Bang Bang Racing takes the purity of Micro Machines and adds nitro
Going back to classic games decades later is usually not a good idea. Past beautiful memories can be completely dashed within minutes, as you realize that one of your favourite ever games really hasn’t aged well. When a game does manage to hold its own years later, however, it can be bliss – Micro Machines, for example, is still fantastic fun and holds up against top-down racing games on this generation.
It was when the developer started to add weapons and such to Micro Machines that things started to go a little pear-shaped – at least, for those players who were keen to keep the racing pure and skill-based. Bang Bang Racing harks back to before the weapons-switch, focusing purely on racing with no silly gimmicks… well, not too many at least.
You’ll no doubt know exactly what to expect gameplay-wise from Bang Bang Racing. You bomb around a variety of tracks, fending off competition and recording fast lap times. Your only weapons are your driving skills, and the ruddy big nitro boosters on the back of your car.
While Bang Bang Racing starts off a little slowly, it soon picks up pace, and eventually becomes very hectic indeed. Starting a race with yourself and all the AI cars boosting away and colliding in a heap on the first few corners is exhilarating, after which you’ll pull ahead and take first place.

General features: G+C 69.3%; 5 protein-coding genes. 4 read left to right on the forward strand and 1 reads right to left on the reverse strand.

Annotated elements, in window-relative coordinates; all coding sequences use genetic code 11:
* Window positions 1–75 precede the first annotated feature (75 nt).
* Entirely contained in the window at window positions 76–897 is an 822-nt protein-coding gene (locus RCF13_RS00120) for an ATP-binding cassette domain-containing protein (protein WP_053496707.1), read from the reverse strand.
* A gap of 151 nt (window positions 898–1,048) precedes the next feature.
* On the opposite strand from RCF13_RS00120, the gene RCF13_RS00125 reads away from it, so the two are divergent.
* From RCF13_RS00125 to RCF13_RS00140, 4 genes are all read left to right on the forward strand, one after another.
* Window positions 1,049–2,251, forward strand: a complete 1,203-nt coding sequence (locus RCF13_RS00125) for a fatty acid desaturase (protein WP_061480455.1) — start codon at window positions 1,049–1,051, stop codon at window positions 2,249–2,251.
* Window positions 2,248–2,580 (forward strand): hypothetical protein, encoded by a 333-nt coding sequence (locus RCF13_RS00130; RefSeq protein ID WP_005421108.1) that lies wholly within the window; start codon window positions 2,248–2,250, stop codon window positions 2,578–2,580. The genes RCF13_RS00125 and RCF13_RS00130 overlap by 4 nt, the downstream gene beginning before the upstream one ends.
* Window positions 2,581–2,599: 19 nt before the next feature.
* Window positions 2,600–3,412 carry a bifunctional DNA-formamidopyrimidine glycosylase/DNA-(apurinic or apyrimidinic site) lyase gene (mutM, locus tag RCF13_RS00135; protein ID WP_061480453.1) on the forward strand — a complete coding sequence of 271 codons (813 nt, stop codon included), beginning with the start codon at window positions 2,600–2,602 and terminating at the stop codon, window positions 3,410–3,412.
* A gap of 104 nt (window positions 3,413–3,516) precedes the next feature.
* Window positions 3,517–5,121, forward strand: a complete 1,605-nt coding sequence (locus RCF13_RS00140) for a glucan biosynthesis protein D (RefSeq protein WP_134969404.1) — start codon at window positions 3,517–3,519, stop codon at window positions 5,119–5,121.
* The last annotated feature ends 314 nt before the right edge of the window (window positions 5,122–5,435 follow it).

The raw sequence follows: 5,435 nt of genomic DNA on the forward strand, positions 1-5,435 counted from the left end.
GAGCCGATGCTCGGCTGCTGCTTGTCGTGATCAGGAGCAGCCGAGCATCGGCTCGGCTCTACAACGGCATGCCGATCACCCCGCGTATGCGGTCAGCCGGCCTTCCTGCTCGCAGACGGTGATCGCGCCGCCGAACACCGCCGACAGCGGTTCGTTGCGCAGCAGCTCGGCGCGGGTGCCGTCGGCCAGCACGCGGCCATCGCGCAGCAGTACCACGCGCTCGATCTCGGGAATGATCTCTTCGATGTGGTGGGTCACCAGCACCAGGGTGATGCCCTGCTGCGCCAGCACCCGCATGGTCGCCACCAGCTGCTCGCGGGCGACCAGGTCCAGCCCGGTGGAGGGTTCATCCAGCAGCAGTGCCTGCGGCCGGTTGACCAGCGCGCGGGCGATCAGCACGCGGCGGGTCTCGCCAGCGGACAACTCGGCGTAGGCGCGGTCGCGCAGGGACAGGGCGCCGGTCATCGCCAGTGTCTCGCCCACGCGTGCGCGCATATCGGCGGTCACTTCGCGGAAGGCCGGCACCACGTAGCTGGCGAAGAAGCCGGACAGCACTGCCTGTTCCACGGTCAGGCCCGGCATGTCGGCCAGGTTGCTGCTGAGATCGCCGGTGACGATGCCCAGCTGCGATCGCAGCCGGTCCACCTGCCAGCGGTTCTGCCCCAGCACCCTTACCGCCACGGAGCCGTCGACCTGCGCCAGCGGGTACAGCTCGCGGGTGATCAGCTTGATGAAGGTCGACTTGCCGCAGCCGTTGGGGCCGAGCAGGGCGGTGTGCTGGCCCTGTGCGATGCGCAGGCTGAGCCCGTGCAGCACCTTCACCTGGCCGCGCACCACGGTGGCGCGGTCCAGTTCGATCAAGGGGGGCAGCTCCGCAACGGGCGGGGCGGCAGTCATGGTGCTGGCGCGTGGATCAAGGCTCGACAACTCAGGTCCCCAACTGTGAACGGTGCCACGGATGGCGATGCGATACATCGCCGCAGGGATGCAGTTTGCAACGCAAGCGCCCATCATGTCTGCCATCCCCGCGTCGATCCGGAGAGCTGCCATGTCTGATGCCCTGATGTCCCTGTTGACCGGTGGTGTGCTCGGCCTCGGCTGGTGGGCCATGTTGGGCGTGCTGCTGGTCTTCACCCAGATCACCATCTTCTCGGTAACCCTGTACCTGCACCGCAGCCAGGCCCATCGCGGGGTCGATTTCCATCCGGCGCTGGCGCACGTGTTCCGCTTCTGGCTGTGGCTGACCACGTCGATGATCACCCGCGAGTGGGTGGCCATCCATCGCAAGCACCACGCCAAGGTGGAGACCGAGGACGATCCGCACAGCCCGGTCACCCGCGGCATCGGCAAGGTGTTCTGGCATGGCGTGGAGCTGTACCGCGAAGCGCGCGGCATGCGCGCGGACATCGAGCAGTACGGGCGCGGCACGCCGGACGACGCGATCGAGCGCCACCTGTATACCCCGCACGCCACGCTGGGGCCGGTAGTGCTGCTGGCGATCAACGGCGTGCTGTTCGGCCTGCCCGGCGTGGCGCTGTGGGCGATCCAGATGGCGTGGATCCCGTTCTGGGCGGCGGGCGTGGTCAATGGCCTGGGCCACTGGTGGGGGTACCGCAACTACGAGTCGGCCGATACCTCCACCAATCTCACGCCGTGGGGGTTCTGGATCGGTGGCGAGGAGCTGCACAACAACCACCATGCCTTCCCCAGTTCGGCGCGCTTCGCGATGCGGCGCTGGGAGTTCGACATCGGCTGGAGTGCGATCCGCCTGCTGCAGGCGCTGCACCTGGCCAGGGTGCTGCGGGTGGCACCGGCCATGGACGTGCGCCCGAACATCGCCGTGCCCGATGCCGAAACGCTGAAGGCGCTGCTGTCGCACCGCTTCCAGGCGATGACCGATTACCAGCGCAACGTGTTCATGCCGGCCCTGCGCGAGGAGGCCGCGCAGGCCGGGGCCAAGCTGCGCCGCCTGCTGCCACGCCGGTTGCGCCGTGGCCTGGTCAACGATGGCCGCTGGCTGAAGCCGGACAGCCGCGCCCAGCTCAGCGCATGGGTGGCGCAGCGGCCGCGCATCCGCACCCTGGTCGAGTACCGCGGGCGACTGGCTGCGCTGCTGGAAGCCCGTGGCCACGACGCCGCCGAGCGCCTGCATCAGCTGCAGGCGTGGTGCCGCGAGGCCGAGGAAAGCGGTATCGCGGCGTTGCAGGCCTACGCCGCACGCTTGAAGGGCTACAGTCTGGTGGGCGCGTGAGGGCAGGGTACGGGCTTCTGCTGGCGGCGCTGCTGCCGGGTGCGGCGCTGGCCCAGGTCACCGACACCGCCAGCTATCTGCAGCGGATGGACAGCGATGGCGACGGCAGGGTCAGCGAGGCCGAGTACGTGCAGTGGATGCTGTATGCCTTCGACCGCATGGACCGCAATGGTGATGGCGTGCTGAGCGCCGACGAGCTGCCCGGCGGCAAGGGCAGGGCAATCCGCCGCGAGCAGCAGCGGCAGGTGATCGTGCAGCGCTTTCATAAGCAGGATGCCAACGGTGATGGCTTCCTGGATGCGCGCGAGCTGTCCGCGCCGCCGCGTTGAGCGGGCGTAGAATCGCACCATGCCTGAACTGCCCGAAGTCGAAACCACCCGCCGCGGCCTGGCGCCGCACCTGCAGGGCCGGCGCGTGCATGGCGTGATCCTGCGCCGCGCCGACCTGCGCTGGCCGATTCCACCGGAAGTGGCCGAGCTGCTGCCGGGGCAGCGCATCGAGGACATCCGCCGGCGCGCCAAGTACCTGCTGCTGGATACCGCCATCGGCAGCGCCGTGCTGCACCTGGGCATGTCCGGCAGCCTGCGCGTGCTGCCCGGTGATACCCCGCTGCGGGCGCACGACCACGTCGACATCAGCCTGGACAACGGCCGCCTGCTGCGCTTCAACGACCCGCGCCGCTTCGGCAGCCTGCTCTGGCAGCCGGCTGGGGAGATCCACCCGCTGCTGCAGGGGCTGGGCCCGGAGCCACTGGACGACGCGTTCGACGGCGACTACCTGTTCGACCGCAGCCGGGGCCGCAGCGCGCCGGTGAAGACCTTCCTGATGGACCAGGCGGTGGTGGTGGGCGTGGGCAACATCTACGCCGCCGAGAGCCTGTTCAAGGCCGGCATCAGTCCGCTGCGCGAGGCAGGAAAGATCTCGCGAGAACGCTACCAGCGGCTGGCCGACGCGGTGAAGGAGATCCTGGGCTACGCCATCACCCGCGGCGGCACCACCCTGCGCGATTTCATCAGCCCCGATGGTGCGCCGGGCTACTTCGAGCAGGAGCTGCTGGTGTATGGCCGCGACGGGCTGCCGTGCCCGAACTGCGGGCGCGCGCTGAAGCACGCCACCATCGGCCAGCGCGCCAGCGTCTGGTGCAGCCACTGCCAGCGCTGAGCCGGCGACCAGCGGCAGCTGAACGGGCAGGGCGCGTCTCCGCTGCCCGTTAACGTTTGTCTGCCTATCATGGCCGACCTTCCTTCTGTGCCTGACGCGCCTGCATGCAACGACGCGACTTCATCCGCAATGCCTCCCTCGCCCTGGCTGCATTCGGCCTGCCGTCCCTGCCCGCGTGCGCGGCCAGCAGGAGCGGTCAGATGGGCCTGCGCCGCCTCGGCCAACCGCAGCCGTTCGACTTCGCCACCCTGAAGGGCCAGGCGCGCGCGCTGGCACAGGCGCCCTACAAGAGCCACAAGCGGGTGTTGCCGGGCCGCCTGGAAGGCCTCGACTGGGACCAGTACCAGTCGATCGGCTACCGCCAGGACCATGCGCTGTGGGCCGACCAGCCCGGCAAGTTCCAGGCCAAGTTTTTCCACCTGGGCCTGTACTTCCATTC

Bang Bang Racing is very much a Mario Kart style of racing, such that you’ll move into first place quite easily, but you won’t hold it for very long, with the AI nipping at your toes every step of the way. This makes the game a real challenge, rather that you simply doing laps in a dull fashion.
While there are no items to slow down other racers with, there are little bits and pieces here and there that give the game a deeper feel. Barrels on the track with release oil or water if hit, making certain corners very tricky to get around. The use of boost is also a huge talking point, as it means the difference between second and first place – especially when throwing the use of the F-Zero style pit lane into the equation.
Overall, the game plays, feels and looks brilliant, with some great track design and plenty of tracks and championships to play through. You’ve also got online leaderboards to top, and achievements to bag. Many reasons to keep going back, then!
The multiplayer is a little hit and miss, in comparison. It is local multiplayer only, meaning that you’re going to need a couple of Xbox 360 controllers and friends who are willing to sit around your PC (there is a version for Xbox 360 too, which you’re probably better grabbing if you’re here for multiplayer). The lack of online multiplayer is more than a bit of a downer, though.
If you’re in it for a single-player experience, Bang Bang Racing is well worth pole position in your “to-play” list. Multiplayer racers will also find plenty of fun times here, but only if you can get some friends around.